With the holidays, there’s a guarantee of rushing around which makes errors more likely to happen in the lab. Many people are typically off on vacation which adds another variable for accidents to happen.
Learn how to prevent accidents this season with this ‘near miss’ from our publication Incidents, Accidents, and Near Misses Volume 5:
It was the annual institute-wide holiday party and everyone in Charlie’s lab was excited to celebrate, relax, and have fun! It was the end of a long week and the weekend before many would be taking time off to go home for the holidays.
Charlie and most of his lab went just as the party was starting, but Ed stayed behind to finish up some of his work.
It wasn’t until Saturday morning that Charlie checked his email and noticed a flurry of messages from Ed the night before.
Ed is a graduate student in Dr. Brown’s lab and was finishing up some of his work when the rest of the lab left to attend the holiday party.
He was getting ready to develop an ELISA (Enzyme-Linked Immunosorbent Assay – an assay used to detect proteins in samples, which changes color according to how much is there) at his bench when he noticed that his bench-mate had left a plate sitting out on her bench.
Since she had already left for the party, he decided to be nice and dispose of it for her.
Knowing that most samples used in the lab are potential biohazards, he did as he does with most of his waste and flicked the plate into a bleach bucket. The bleach is at a high enough concentration to kill any biohazards that might be present in the sample, making it safe to dispose of.
In this case, the bleach had an unintended additional effect. Suddenly, the liquid in the bucket started turning a neon yellow color and giving off a gas with a strong smell to it.
Terrified at what was happening, Ed left the lab immediately and went to find help. He tried emailing his boss, hoping that it would pop up on his phone and he would see it, even though he was already at the holiday party. Unfortunately, this was not the case.
Luckily, he ran into Jessica from the lab next door and she came to help him assess the situation. Together, they decided the best course of action would be to put the bucket in the fume hood so that any remaining gas the solution was giving off would not leak into the rest of the room.
At this point, Ed also tried to email the Safety Officer to see what he recommended doing, but it appeared the officer was already at the party as well.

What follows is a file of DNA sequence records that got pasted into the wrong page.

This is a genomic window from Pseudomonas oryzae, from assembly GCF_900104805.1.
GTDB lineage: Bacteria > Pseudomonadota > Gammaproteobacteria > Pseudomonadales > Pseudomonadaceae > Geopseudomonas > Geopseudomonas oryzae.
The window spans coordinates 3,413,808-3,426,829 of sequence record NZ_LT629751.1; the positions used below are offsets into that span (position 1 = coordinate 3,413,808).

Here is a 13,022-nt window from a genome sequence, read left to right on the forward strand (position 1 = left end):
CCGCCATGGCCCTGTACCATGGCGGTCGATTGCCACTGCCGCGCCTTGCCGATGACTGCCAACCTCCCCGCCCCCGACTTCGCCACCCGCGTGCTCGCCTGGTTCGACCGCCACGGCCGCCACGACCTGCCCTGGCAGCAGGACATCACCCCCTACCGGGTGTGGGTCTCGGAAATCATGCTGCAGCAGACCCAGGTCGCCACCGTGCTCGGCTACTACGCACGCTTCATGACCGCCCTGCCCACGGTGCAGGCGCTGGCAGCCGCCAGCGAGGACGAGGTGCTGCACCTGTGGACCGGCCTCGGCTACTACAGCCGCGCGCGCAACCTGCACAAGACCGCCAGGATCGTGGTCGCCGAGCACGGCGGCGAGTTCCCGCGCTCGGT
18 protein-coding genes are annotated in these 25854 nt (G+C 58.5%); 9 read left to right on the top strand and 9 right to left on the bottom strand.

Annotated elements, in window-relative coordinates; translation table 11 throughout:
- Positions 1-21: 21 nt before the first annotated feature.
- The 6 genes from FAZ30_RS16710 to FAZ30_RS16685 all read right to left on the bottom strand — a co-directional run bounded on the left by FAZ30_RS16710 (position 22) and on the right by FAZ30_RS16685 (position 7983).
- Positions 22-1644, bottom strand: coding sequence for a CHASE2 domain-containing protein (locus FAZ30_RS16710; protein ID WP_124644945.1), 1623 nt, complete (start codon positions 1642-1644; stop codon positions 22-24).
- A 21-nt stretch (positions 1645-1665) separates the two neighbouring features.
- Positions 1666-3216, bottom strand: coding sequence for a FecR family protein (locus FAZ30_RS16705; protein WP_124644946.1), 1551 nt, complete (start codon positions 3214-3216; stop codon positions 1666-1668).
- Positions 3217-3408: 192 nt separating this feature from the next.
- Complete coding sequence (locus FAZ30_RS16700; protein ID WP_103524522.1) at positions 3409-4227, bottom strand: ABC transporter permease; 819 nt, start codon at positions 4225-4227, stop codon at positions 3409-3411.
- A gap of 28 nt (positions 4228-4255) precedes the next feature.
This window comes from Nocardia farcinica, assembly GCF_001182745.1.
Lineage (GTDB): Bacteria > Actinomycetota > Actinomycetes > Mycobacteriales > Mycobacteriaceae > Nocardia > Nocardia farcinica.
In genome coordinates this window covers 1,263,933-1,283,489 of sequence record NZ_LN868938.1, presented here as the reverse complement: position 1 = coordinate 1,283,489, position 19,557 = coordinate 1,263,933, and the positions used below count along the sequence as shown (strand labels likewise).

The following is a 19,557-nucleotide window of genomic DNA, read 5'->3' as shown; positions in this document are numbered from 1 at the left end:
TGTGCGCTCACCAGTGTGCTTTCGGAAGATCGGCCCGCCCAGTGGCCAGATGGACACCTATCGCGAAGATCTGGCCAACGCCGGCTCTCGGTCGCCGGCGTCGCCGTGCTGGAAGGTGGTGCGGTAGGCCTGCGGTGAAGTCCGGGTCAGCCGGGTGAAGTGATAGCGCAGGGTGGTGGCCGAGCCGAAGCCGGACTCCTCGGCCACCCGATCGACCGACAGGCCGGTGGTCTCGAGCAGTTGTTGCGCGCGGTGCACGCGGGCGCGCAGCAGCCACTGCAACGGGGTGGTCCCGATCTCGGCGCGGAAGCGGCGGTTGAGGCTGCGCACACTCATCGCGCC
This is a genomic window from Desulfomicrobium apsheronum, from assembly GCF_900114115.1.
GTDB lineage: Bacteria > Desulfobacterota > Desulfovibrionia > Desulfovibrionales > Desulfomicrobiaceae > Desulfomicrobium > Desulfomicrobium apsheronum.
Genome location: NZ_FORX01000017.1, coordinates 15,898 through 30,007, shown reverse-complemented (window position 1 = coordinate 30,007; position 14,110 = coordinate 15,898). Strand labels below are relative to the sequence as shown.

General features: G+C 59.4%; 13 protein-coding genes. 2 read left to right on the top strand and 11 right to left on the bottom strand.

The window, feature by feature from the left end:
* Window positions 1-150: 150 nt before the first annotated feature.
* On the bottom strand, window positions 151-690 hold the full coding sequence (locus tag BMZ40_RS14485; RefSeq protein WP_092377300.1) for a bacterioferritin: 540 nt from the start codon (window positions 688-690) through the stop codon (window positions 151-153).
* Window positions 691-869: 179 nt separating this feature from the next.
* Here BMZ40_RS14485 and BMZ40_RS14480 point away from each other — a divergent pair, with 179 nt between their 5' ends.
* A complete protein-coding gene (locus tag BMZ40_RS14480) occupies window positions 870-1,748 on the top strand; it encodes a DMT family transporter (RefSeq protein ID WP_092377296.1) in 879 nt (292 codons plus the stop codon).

He decided the safest thing to do was to leave the bucket in the fume hood over the weekend.
When recounting the incident, there were several things that Ed realized he did not know about the situation, which made it dangerous.
First, he didn’t know what kind of chemical(s) were in the plate that he was disposing of since it was his lab mate’s and not his own. Even if he had known that she did an RNA extraction and that was the buffer in the plate, he might not have known this buffer would react with the bleach.
As is the case with many assays used in labs today, the buffer was part of a kit that is used to isolate RNA from biological samples. Most members of the lab who use the kit are not aware of the contents of each buffer. They know what each buffer does rather than what it’s composed of.
For that reason, Ed and many others in the lab wouldn’t be aware that this chemical reaction could occur. This incident emphasized the importance of reading the safety data sheet (SDS) that comes with chemicals, even when the chemical is a pre-made buffer.
It is important to know the hazards of the chemicals you are working with, and how they may react with other chemicals, even if the chemical is not harmful on its own. The lab had an important discussion on the incident and the chemical reaction that occurred.
They decided to make sure to diligently label any containers with chemicals from now on—even 96 well plates—and to not dispose of anything that is not properly labeled or that they don’t know what it is. Always read the SDS associated with chemicals, especially when they come as part of a kit.
If you don’t know what’s in them, you may not be taking the proper safety precautions.
This blog is an excerpt from our Incidents, Accidents, and Near Misses Volume 5. For more information on our offerings, check out our service pages here. To receive the full edition of Incidents, Accidents, and Near Misses Volume 5, join our newsletter here.